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State v. Franklin

March 15, 2010

STATE OF NEW JERSEY, PLAINTIFF-RESPONDENT,
v.
KHALIF FRANKLIN, DEFENDANT-APPELLANT.



On appeal from the Superior Court of New Jersey, Law Division, Essex County, Indictment Nos. 99-07-2572, 99-08-2658, 99-09-2981, and 99-10-3041.

Per curiam.

NOT FOR PUBLICATION WITHOUT THE APPROVAL OF THE APPELLATE DIVISION

Submitted: January 27, 2010

Before Judges Cuff and C.L. Miniman.

Defendant Khalif Franklin appeals from the denial of his petition for post-conviction relief (PCR) from four judgments of conviction dated April 14, 2000, on which the sentencing judge imposed an aggregate sentence of fifteen years subject to the No Early Release Act (NERA), N.J.S.A. 2C:43-7.2, and the Graves Act, N.J.S.A. 2C:43-6. Defendant pled guilty under Indictment No. 99-07-2572 to first-degree robbery, contrary to N.J.S.A. 2C:15-1. Under Indictment No. 99-08-2658, defendant pled guilty to first-degree robbery, contrary to N.J.S.A. 2C:15-1. Under Indictment No. 99-09-2981, defendant pled guilty to first-degree robbery, contrary to N.J.S.A. 2C:15-1; and second-degree possession of a weapon for an unlawful purpose, contrary to N.J.S.A. 2C:39-4a. Finally, under Indictment No. 99-10-3041, defendant pled guilty to two counts of first-degree robbery, contrary to N.J.S.A. 2C:15-1; and third-degree possession of a weapon for an unlawful purpose, contrary to N.J.S.A. 2C:39-4a. On direct appeal from the four judgments of conviction, we affirmed by order dated June 5, 2002. We now affirm.

Defendant executed his first PCR petition on March 26, 2004. He certified that his assigned public defender never visited him during the nine months pre-plea that he was in Essex County Jail and Caldwell Jail. He only saw his attorney in the courtroom or courtroom holding cell on status conference dates and was never given a chance to speak with his attorney privately. Further, his attorney never gave him copies of the discovery for any of his cases even though defendant filed a formal motion in December 1999 to compel his attorney to provide him with the discovery. Additionally, defendant's attorney never gave him evidence from any investigation he conducted on any of his cases. He certified that if he had been given an opportunity to review discovery and consult with his attorney, he would have taken all of the cases to trial and not accepted the plea bargain even though he was facing much greater prison time. In his brief in support of PCR, defendant asserted that he had been denied the effective assistance of counsel.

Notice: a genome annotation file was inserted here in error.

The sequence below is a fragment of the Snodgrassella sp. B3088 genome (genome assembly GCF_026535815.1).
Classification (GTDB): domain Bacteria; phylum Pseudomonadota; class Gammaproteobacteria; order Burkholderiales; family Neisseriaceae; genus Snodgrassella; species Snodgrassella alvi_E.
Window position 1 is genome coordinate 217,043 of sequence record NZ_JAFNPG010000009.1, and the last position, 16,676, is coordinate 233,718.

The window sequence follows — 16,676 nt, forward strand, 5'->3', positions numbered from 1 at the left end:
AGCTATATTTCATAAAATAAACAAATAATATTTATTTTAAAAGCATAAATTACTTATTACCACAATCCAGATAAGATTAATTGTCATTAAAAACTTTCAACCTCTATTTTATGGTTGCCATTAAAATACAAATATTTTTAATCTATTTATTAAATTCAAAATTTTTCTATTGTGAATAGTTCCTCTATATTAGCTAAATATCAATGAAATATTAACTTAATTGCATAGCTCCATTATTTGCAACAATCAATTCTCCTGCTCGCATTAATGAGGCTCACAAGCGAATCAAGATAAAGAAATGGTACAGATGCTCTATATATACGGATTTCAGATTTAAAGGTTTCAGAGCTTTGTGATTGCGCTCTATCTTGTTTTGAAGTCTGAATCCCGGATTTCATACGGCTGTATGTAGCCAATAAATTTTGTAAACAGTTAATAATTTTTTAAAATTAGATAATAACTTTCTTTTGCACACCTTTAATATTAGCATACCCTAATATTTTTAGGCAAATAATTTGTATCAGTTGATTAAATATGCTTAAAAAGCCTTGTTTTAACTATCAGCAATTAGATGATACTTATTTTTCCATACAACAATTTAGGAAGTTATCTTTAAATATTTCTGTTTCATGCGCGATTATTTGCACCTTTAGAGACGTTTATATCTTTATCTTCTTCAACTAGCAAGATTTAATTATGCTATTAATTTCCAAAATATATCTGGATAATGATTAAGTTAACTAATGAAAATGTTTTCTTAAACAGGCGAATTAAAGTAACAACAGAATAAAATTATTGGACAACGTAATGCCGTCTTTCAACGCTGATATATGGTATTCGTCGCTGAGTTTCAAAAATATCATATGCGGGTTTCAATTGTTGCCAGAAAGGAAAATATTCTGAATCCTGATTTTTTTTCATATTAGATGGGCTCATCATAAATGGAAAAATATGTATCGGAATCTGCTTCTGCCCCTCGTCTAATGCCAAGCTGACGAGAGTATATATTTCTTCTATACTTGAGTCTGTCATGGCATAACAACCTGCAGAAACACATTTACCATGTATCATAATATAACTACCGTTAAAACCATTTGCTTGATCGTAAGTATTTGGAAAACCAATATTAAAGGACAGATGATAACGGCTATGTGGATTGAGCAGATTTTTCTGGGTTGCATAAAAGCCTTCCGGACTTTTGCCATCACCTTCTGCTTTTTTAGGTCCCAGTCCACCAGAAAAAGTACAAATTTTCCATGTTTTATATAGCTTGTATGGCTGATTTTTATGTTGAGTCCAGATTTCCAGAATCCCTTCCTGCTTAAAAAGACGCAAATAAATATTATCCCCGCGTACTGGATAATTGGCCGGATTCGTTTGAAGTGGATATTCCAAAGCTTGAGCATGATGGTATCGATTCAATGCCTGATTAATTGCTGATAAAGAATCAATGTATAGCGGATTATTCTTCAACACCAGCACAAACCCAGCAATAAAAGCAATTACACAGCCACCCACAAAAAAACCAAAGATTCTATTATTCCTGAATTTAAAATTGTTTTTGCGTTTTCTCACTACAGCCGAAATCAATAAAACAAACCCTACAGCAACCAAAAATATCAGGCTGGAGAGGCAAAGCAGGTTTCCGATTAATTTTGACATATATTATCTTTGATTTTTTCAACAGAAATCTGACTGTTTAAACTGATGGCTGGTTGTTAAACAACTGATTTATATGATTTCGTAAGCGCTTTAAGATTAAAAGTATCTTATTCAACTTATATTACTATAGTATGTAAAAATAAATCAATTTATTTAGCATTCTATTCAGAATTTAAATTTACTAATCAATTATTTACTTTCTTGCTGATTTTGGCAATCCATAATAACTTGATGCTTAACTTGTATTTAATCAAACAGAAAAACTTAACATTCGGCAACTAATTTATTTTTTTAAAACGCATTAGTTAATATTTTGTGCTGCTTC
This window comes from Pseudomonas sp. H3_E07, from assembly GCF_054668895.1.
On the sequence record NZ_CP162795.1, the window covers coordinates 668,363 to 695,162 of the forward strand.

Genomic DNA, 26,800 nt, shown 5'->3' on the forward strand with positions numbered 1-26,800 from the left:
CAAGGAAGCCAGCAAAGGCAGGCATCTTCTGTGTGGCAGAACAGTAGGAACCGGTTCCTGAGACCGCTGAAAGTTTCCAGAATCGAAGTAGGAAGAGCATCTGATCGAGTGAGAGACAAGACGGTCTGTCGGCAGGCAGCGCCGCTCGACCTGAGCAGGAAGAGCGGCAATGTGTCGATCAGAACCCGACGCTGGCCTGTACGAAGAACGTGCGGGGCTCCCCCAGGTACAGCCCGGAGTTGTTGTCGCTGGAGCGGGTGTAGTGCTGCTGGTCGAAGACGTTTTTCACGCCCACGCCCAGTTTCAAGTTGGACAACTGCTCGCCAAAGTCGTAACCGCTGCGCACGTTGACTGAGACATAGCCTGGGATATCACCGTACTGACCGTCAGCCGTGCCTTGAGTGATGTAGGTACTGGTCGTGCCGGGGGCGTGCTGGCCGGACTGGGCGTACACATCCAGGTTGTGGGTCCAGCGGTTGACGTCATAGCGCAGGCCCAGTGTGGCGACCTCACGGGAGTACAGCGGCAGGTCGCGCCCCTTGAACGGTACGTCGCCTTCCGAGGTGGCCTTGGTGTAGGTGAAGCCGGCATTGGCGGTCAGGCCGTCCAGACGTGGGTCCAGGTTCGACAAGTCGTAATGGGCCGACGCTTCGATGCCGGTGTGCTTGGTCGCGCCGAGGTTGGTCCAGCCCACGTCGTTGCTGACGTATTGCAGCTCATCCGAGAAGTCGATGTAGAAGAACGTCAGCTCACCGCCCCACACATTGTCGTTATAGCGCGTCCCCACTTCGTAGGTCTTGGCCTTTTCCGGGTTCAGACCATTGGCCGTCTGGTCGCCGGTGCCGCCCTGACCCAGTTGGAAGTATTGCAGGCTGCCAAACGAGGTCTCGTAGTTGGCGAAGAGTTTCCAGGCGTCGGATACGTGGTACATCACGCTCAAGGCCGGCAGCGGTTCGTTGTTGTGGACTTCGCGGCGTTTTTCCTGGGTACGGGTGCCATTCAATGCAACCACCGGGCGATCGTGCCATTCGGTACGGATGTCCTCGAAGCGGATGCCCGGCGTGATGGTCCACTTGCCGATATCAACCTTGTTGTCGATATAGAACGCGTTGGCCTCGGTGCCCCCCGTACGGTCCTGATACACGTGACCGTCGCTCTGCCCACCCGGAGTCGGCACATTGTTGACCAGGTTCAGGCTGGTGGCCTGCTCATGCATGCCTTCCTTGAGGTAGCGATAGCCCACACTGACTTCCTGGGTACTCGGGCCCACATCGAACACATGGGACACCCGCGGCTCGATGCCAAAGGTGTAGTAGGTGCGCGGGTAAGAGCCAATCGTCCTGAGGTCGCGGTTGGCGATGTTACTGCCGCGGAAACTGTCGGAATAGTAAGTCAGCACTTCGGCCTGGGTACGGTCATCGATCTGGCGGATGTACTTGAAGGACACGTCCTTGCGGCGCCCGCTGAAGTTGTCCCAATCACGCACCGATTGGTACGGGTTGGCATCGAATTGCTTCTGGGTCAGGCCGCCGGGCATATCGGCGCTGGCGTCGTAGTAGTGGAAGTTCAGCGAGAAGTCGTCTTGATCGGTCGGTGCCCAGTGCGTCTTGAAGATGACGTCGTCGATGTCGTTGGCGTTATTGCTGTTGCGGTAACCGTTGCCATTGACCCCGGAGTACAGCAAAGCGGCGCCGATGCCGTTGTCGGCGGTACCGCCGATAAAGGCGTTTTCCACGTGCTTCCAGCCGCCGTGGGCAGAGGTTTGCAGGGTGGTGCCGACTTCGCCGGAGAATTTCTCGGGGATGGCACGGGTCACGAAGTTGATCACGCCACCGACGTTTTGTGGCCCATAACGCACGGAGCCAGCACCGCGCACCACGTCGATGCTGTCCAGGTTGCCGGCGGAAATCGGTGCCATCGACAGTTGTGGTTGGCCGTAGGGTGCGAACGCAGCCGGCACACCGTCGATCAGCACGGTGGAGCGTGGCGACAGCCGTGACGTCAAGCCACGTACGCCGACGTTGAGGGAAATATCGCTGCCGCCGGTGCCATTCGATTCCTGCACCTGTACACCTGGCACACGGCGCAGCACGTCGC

The facts relevant to these claims are gleaned from the plea hearing on January 31, 2000, and the sentencing hearing on April 14, 2000. Defendant first testified that he was in Irvington on February 15, 1999, when he stopped his van, got out, and took a gold chain from the neck of one Natalie Barrett, whom he did not know, striking her in the arm with a handgun. Defendant was nineteen years old at the time. He did not have permission to have a handgun and knew it was illegal to possess a gun without a license. He had the handgun in his possession and it was operable. Defendant next testified that on March 21, 1999, he was in Newark when he approached two juveniles, S.M. and R.W., whom he did not know, with a handgun in his possession. It was his intent to rob them and he took a coat from one of the juveniles. On March 25, 1999, in Newark he approached one Howard McClain, whom he did not know, and robbed him of five dollars, brandishing the operable handgun he had in his possession. Finally, on April 4, 1999, in Newark he and other perpetrators approached one Terrell Tribbet, assaulted him, and robbed him of $5300.

On questioning from the court, defendant testified that he understood he had a right to trial by jury; to confront witnesses; and to remain silent, which would not be used against him. He understood that, by pleading guilty, he was waiving these rights. He admitted he initialed the pages on the plea form and signed his name on pages four and five. He admitted he went over the form with his attorney and that the only representation made to him was that the judge was inclined to sentence him to fifteen years rather than the twenty years being recommended by the State. He denied that anyone had forced him to plead guilty or made any threats against him. He was pleading guilty of his own free will and was satisfied with the services of his attorney. The judge then reviewed the pleas and elicited defendant's comprehension of his penal exposure if he tried the cases and his penal exposure, including agreed restitution, if he pled guilty. He acknowledged that his sentence was subject to NERA and the Graves Act and would not be eligible for parole for twelve years and some months. The judge accepted his plea.